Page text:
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Album Review: The Darkness and The Light
Arthur Dobrucki
Cover image of the album The Darkness and The Light by Arthur Dobrucki
The Darkness and The Light
Arthur Dobrucki
2004 / Azure Hills Music
65 minutes
Review by Kathy Parsons
The Darkness and The Light is pianist/composer Arthur Dobrucki’s debut album. Classically-trained from an early age, and active in the Southern California music community for more than twenty years, Dobrucki incorporates classical and contemporary stylings along with improvisation, keeping the general tone of the album classical. Of the sixteen piano solos, seven are preludes in various keys, two are minuets, and one is a waltz. The music is complex and very interesting, and there is quite a variety in the pieces, allowing us to experience several aspects of this composer’s style and sensibility.

The CD opens with “Prelude in C-sharp minor,” a gentle piece with a beautiful flowing quality. Some of the preludes have an updated Baroque feeling, as do the minuets, while others are more contemporary - “Prelude in C minor” has a bit of both, but is mostly a lovely, somewhat introspective piece. “Prelude in D major” is a 59-second bit of carefree sunshine. “Prelude in D minor” is one of my favorites. Full of longing, the melody is melancholy and wistful, and the flowing left hand enhances the mood. As usual, I seem to prefer the minor key pieces, and that includes “Prelude in G-sharp minor,” which is dark and brooding. One hand is arpeggiated in the treble clef while the melody travels from treble to bass clef and back - very effective. “Waltz #2 in G major” is light and joyful, almost dancing out of the CD player. And then we’re plunged into fourteen minutes of “Darkness,” an improvisation that took shape as it was being recorded. Much of this piece is played in the lower registers of the piano with occasional sparks of light in the high end. Some sections have an agitated energy, while others are more placid. Abstract and spontaneous, this is a very intense piece that is quite different from the other selections on the CD. I hear new things each time I listen to it. “Hymn For a New Day” has more of an upbeat gospel feel. “Ever After” and “Window” are also studio improvisations, and are much calmer and more peaceful than “Darkness.”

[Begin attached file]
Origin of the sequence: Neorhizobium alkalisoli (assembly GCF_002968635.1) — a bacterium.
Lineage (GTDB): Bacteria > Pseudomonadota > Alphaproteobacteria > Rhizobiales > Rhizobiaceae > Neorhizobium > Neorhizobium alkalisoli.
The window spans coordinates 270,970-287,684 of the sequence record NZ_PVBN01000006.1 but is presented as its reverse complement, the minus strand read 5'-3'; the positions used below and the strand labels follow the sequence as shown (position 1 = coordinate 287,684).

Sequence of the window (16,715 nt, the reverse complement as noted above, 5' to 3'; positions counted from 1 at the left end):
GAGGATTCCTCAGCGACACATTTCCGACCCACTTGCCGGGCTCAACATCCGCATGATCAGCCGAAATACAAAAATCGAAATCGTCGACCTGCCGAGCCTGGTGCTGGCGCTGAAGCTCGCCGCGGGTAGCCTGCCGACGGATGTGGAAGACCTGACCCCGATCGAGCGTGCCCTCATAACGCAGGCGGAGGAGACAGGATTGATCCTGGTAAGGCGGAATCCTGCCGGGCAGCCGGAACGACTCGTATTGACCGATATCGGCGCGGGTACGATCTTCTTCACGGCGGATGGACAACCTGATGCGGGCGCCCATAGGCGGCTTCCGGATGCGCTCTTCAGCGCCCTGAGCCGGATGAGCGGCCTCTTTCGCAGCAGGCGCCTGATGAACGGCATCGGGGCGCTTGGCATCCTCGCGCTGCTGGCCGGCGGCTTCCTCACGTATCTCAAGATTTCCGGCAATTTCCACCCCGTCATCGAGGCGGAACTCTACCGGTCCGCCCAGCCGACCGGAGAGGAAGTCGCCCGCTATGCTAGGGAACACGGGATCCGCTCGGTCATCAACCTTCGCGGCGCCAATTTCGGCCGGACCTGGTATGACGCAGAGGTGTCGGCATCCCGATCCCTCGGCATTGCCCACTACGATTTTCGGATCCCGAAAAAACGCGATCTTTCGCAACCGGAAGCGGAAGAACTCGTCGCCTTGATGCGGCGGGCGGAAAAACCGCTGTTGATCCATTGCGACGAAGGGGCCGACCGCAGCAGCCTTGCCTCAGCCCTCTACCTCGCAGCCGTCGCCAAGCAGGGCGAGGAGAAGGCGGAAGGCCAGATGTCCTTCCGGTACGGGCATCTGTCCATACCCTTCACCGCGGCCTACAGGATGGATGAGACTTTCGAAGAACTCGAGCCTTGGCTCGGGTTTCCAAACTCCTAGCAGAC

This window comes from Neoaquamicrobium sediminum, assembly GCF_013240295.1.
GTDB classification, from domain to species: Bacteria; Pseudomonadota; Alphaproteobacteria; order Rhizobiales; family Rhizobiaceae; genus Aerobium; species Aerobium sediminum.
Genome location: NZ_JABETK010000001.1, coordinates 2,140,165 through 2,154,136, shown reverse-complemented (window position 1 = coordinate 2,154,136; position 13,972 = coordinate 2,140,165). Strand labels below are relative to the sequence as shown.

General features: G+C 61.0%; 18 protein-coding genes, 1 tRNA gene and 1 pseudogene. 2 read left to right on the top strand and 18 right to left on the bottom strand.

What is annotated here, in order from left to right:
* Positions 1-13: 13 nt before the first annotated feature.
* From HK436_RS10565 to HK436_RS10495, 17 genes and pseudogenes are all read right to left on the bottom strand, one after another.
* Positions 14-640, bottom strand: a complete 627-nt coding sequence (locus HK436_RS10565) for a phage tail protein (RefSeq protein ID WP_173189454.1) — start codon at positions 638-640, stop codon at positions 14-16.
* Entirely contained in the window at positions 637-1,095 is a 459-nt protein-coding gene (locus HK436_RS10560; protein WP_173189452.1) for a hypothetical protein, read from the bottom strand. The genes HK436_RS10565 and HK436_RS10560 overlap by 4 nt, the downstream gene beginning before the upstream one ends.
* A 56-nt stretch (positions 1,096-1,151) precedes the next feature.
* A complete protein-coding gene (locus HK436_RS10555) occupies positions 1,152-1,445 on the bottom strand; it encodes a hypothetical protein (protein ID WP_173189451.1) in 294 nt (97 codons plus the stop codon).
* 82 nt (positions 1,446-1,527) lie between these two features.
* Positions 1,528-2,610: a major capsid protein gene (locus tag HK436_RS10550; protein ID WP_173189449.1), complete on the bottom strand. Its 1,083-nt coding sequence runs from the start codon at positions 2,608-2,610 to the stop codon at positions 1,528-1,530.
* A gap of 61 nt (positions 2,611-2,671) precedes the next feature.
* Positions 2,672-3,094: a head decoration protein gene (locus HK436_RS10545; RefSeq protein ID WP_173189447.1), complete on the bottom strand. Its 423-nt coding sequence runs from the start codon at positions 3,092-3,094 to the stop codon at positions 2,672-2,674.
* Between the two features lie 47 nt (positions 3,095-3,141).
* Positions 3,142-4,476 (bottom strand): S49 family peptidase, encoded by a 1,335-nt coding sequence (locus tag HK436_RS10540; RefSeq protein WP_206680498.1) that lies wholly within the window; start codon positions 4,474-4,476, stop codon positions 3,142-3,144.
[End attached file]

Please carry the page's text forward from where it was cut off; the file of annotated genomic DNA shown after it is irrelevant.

The Darkness and The Light is a fascinating first-album, and is a great choice for those who prefer their piano music on the classical side. It is available from cdbaby.com, and samples of several of the pieces are available there as well.
January 4, 2005
This review has been tagged as:
Debut Albums
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